Mindfulness-based Training for Olympic Athletes

Jean Fournier, French Institute of Sport, France

Theme: Mental training/interventions

Poster Number: 129

Program ID: POS-2

Presentation: October 4, 2013 5:30 pm - 7:00 pm

Room: Napoleon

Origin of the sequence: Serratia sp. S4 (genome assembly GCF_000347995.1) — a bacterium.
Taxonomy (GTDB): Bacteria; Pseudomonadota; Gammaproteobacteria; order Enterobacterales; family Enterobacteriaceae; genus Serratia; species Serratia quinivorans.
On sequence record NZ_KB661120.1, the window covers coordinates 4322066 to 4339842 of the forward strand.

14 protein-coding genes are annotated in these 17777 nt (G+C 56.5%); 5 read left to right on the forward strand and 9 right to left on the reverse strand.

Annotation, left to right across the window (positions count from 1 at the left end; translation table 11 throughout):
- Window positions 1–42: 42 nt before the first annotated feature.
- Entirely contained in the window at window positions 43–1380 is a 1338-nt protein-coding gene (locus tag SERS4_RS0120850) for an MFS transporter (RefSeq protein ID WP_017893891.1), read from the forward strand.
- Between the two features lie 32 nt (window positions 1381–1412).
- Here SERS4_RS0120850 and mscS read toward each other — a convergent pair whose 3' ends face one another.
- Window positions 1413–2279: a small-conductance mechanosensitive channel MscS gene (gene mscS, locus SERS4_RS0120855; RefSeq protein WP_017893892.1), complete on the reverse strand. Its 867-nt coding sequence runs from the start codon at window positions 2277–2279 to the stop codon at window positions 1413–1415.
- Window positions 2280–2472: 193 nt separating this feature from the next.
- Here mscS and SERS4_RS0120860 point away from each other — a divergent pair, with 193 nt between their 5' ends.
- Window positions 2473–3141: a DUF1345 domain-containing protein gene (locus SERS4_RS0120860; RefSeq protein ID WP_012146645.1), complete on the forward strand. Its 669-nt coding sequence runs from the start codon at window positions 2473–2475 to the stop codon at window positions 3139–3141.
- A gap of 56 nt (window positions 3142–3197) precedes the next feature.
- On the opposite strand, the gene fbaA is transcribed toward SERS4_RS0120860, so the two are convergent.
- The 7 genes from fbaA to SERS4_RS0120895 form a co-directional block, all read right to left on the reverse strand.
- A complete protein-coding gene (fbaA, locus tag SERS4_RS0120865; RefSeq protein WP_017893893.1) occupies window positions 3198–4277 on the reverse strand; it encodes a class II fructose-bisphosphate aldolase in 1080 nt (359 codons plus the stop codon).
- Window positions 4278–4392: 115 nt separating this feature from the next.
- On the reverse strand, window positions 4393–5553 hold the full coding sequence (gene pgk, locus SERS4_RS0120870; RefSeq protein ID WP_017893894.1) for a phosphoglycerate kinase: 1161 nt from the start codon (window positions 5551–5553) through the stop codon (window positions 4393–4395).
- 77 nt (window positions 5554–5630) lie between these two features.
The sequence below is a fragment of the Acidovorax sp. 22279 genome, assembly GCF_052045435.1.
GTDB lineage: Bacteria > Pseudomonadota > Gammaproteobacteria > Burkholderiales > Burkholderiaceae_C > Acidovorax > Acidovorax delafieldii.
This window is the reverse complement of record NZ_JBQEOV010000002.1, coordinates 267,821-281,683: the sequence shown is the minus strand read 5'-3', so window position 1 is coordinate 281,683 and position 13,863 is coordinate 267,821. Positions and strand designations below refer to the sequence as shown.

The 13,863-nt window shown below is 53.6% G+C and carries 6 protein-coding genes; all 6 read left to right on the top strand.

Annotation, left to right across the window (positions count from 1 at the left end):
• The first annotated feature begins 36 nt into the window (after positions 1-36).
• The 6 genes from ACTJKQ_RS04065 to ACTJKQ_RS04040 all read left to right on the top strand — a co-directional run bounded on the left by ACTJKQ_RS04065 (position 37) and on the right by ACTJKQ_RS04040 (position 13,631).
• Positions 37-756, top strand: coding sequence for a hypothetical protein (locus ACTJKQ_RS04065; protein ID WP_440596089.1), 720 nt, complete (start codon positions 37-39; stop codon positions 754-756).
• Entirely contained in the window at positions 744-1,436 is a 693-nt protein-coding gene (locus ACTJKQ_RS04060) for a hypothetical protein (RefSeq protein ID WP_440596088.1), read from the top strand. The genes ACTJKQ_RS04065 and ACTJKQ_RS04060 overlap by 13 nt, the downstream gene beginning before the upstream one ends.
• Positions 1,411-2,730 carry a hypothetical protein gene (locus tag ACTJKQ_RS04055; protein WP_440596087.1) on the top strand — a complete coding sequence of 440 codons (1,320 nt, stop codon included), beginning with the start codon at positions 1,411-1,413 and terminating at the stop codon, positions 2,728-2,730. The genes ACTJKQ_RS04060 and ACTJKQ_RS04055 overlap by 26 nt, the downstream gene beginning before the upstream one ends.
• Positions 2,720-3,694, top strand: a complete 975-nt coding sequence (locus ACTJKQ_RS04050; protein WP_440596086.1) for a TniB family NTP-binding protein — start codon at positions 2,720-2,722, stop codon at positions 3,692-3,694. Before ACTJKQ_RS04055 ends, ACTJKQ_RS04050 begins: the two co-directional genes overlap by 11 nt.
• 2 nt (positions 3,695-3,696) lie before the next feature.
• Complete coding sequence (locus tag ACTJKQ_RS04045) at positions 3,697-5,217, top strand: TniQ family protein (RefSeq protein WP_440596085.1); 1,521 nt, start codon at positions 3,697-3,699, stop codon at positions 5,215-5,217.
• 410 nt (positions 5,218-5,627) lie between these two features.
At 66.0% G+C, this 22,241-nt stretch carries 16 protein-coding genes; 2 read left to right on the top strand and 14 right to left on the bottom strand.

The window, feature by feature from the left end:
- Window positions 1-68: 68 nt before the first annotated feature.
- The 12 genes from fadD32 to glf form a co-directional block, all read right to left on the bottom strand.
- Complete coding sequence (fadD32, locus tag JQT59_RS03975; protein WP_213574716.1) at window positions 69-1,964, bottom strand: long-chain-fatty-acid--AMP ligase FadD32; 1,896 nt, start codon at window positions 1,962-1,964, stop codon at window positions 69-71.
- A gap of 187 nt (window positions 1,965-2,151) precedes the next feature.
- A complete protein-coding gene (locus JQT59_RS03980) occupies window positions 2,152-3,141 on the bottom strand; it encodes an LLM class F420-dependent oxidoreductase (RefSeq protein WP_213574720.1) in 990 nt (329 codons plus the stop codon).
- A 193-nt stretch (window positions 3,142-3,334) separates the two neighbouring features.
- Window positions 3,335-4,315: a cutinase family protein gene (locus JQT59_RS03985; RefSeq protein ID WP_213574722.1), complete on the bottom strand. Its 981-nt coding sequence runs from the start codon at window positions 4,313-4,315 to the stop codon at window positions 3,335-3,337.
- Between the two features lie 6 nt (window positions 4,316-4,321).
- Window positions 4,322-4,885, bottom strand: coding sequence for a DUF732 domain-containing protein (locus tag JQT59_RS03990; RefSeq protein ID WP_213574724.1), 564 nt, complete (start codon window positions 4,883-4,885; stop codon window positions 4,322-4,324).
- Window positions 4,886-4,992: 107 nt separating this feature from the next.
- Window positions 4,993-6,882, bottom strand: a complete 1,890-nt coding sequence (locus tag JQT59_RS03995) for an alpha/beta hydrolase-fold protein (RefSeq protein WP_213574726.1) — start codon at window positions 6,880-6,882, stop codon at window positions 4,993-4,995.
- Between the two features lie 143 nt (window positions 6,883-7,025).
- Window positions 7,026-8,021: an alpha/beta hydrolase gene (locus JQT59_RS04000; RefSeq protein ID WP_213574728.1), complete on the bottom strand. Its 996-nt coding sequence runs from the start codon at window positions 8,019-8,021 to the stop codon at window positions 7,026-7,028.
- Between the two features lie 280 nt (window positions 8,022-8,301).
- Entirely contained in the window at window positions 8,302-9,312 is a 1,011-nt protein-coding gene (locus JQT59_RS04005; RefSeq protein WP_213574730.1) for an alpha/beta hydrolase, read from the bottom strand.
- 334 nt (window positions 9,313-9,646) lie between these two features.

Recent articles (e.g., Ahern, Moran, & Lonsdale, 2011; Gardner & Moore, 2012) have highlighted the relevance of mindfulness-based training for performance enhancement in sport. This presentation reports the content of mindfulness interventions in Olympic athletes practicing Judo and pistol shooting in preparation for the London games. Both interventions included mindfulness, acceptance and refocusing training. The judo intervention targeted the specific need for refocusing when distracted by the high stakes of tournaments, while the pistol shooter consulted for maintaining focus during a repetitive task. The judo intervention was made directly in order to 1) contribute to thought awareness, 2) acceptance of thoughts, 3) refocusing on a tactical component of each fight. The steps and the exercises used during the individual intervention will be presented. However, the intervention for the pistol shooter was directed toward the staff for the benefit of the whole team. The intervention mainly touched on 1) the monitoring of thoughts, 2) acceptance of any thought as a thought, and 3) refocusing on a key element of the shooting. While the content of the program was similar for both sports, the delivery of the program was different. The Judo athlete was trained directly because the staff called for a consultant. The pistol shooter benefited from the program because the staff called for ongoing training in sport psychology. The respective advantages of the two delivery protocols will be discussed with regard to the novelty of mindfulness-based intervention in elite sport.

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